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Last Updated: Tuesday, 23 September, 2003, 10:24 GMT 11:24 UK
Hungry killer whales target seals
By Ivan Noble
BBC News Online science staff

Killer whales, AP
Killer whales: Skilled hunters
Hungry killer whales deprived of their traditional food by commercial whaling have turned on seals, sea lions and sea otters, scientists in the US suggest.

Killer whales fed mainly on giant whales in the past but numbers have fallen by 86% since the last world war.

Deprived of their giant prey, they have turned on smaller mammals, leading to dramatic falls in population size.

The American team came up with their theory after examining decades of climate and marine population records.

Domino effect

The collapses of harbour seal, fur seal, sea lion and sea otter populations in the North Pacific are part of a domino effect, say Alan Springer of the University of Alaska Fairbanks, Jim Estes of the University of California, Santa Cruz, and their collaborators.

Overfishing and massive extraction can lead to food web impacts that are unexpected and unintended
Alan Springer
University of Alaska Fairbanks
The chain of events began with the killing of hundreds of thousands of baleen and sperm whales in the North Pacific between 1946 and 1979.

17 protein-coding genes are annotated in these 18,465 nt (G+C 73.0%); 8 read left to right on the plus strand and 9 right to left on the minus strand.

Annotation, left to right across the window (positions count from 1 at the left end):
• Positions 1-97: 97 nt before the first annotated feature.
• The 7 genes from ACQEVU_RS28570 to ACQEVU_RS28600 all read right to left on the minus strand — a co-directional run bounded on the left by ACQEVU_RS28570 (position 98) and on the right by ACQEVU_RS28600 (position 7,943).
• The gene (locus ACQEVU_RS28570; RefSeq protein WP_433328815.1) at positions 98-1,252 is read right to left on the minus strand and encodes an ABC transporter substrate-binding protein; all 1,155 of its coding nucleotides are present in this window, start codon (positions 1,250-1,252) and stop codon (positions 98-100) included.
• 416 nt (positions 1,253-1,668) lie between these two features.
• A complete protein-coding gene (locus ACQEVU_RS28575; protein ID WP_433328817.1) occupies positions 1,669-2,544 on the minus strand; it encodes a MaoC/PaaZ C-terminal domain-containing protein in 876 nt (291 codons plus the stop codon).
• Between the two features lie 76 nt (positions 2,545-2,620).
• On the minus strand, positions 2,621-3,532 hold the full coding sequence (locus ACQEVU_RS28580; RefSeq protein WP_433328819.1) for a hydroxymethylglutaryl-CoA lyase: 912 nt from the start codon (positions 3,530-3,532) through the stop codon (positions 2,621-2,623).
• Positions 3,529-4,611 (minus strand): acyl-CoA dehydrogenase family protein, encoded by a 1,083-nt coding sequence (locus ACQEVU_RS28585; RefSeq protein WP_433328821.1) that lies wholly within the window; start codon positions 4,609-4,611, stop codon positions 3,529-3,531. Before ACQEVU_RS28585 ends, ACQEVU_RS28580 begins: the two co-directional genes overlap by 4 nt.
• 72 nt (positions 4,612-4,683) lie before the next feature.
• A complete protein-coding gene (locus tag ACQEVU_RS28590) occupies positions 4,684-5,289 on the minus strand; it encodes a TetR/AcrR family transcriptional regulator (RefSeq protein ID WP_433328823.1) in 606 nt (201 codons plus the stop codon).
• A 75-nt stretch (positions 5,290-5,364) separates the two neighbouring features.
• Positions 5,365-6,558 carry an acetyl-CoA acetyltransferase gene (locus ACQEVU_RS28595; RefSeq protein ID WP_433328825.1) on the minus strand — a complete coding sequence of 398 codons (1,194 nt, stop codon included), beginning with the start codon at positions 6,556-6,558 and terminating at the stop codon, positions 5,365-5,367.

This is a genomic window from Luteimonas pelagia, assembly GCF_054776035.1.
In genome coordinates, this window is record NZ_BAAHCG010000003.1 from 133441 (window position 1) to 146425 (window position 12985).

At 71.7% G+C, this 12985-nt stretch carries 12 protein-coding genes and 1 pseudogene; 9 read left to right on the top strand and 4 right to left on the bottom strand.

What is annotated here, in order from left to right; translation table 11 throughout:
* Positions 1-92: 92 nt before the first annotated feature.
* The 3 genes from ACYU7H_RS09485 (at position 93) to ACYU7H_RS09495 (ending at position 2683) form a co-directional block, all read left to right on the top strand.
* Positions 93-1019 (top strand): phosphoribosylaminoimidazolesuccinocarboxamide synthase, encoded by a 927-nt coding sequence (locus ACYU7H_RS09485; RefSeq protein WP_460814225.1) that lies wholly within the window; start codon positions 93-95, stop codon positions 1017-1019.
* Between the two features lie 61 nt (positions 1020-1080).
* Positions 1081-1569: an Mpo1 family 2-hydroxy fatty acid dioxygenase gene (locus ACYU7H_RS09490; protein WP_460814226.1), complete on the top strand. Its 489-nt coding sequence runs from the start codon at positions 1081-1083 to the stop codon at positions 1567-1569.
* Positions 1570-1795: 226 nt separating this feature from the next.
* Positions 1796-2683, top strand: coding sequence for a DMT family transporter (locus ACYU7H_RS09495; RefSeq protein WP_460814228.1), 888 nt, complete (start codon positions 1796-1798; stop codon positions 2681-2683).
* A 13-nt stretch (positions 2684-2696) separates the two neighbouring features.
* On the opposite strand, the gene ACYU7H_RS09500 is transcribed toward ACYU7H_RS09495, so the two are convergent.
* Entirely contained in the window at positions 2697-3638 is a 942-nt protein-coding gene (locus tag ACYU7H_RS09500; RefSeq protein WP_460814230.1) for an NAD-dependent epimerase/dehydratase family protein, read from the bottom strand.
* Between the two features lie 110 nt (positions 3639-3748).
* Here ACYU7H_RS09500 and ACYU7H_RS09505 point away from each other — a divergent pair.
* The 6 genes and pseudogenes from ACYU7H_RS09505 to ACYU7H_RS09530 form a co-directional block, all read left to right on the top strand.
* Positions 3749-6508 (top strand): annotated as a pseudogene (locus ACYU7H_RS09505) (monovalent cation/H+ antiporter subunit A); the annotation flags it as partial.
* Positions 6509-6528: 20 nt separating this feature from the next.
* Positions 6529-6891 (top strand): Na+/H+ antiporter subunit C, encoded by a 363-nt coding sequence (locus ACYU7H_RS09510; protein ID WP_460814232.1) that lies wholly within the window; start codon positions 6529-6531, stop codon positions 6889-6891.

Hungry killer whales had to look elsewhere for a meal and they turned to harbour seals, the scientists suggest in a paper published in the Proceedings of the National Academy of Sciences.

The harbour seal population collapsed over a period from the early 1970s until the early 1980s.

Fur seals followed between the mid 1970s and the mid 1980s, then sea lions between the late 1970s and the 1990s.

The collapse of the sea otter population began in the 1990s and continues today, they say.

Chain of destruction

But the chain of destruction does not end with mammals, it seems.

The lack of sea otters has allowed sea urchin populations to explode. These tiny creatures have then gone on to eat their way through kelp forests.

The theory is controversial. Many scientists do not believe that the predatory activities of killer whales by themselves account for so much destruction.

But Alan Springer and his colleagues are confident that their theory fits the facts.

"The message is that overfishing and massive extraction can lead to food web impacts that are unexpected and unintended," he says.

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